Monday, February 9, 2015

70:20:10 in nonprofit board development: Expanding ideas, focus, capacities


If we accept the general premise of the 70:20:10 framework that I described in my last "board learning environments" post - that members learn to govern and lead in ways far broader than formal orientations and training sessions - what might that look like?

How are our board members already learning (whether or not they realize it)? What if increased awareness of those natural experiences led to new ways to support them?  Rather than posing "70:20:10" as a magic formula that nonprofits must adopt in these two posts, I offer it as encouragement to expand our definition of board learning and open awareness to facilitate higher-quality versions of the experiences board members already are having.

What might informal, social and informal learning look like in a nonprofit board environment? This post offers a few examples - and an invitation to add your own. What am I missing? What does or doesn't resonate for you on my list? Why? Please share your feedback and help us expand our conceptualization of nonprofit board learning in all of its forms.

Experiential/informal board member learning

  • Discussions and deliberations, especially those that encourage exploration of multiple perspectives and knowledge sources.
  • Site visits and other opportunities to observe and understand your work.
  • Hands-on experience, outside of board duties, that puts them closer to the daily work of the organization (Note: this is not encouraging board member micromanagement or blurring of governance/volunteerism boundaries.). This may also be previous volunteer experience that they bring onto the board (e.g., former volunteers in other areas who are recruited to the board). Direct experience can inform their understanding of your mission and your organization.
  • Committee work, which offers a range of learning experiences, including: immersion in a smaller scope of the board's work, developing peer expertise in that niche (and sharing that growing knowledge with fellow board members), working closely with staff members and others with similar interest (and different skill or knowledge sets) on the topic of focus.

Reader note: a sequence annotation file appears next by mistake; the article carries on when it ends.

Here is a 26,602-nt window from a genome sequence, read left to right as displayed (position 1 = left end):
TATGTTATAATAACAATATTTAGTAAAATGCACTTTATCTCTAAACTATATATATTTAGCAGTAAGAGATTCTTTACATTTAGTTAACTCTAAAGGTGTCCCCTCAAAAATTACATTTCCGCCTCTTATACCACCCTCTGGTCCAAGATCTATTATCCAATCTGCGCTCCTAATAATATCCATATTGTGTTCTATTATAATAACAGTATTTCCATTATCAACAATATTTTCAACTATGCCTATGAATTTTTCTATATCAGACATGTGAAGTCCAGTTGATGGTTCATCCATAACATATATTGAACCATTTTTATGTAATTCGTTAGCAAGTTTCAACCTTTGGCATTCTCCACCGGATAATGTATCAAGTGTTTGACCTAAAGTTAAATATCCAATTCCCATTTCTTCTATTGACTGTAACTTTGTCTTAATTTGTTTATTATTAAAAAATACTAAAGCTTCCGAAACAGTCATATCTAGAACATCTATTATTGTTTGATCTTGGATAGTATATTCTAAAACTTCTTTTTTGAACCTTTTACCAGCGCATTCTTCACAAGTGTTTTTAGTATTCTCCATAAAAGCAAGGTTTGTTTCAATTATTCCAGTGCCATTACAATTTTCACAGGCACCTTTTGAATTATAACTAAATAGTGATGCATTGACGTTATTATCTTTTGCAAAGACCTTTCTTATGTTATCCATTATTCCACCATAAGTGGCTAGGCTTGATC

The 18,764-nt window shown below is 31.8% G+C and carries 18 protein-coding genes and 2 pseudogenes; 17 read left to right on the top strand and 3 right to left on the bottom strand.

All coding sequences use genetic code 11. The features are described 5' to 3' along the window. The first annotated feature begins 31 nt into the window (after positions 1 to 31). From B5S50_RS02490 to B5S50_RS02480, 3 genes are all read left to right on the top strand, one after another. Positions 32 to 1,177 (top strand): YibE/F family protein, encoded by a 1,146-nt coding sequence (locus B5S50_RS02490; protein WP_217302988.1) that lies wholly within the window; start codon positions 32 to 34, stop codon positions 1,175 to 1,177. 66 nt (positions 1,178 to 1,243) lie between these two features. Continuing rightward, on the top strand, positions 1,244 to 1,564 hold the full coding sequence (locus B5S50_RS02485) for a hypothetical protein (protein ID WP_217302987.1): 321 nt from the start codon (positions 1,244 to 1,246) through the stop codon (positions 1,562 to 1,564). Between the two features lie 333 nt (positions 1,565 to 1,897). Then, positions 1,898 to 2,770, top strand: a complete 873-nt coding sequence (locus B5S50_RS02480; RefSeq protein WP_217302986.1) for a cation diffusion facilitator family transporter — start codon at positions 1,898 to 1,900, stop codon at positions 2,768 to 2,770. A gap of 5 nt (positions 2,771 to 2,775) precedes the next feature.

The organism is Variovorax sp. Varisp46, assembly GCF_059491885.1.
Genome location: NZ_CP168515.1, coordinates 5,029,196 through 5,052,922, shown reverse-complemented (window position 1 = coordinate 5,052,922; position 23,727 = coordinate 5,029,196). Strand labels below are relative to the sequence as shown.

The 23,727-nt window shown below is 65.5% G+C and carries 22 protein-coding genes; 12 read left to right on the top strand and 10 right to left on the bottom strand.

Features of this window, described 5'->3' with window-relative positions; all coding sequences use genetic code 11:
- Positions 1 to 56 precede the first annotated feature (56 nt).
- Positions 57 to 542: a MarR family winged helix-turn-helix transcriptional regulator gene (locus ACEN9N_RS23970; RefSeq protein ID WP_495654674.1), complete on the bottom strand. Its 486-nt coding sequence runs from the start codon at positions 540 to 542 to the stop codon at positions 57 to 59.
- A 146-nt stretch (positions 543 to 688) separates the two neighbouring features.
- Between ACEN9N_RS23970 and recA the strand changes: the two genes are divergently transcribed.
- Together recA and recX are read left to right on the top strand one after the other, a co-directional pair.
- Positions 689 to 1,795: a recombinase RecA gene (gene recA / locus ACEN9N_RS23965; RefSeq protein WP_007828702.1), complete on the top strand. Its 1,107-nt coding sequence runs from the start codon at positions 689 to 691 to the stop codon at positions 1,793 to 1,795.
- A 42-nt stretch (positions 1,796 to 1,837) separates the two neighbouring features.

• Opportunities to hear client testimonies, preferably in person (easier to provide in some contexts than others). 
  • Stretch assignments that require learning something new (about the mission, organization, governance, etc.) and applying it to board responsibilities.
  • Informal research, including web searches, to inform thinking and discussions about topics before the board.
  • Access to board portals and online knowledge banks.
  • Making mistakes, reflecting on them and learning from them.

Social learning in board work

  • Assigning peer mentors to support new member introduction into the board and its work
  • Supportive interactions with the board chairperson and other board leaders.
  • Working with the CEO.
  • The peer interactions that take place in committee work.
  • Self-assessment, board evaluations and other feedback processes that provide information and opportunities for reflection.
  • Participation in networks and professional associations related to the organization, mission area or governance responsibilities.
  • Team-based assignments.
  • Action learning projects.

Formal board learning

  • New member orientation events.
  • Board training sessions.
  • Retreats that include educational components.
  • Participation in conferences related to the organization, mission area or governance responsibilities (e.g., Colorado/Wyoming Association of Museums conference, BoardSource Leadership Forum).
  • Online courses.
  • Webinars and other synchronous, virtual learning events.

What am I missing on these lists?

One of the reasons I included the video above is Jennings' reference (around 3:00) to providing just-in-time performance support. As suggested in previous posts in this series, I see this as a major growth area (and compelling need) in nonprofit board development. I have some emerging ideas about how we do this, but I also trust that there are organizations and support systems that already are doing this and offering models from which we all can learn. I'm especially interested in hearing about those examples: what is being provided, in what venues, supporting boards in what ways.


NOTE: As I advance the "Building Environments for Board Learning and Leadership" theme, I'm creating sets of resources for readers who are interested in exploring the topic on their own. One is a new Pinterest board, devoted to posts that address this theme. A set of bookmarks also will continue to grow with the series. At the moment, those resource lists are predictably small, but they will expand over time. For more general resources on both learning environments and performance support, visit my Pinterest board dedicated to those topics.

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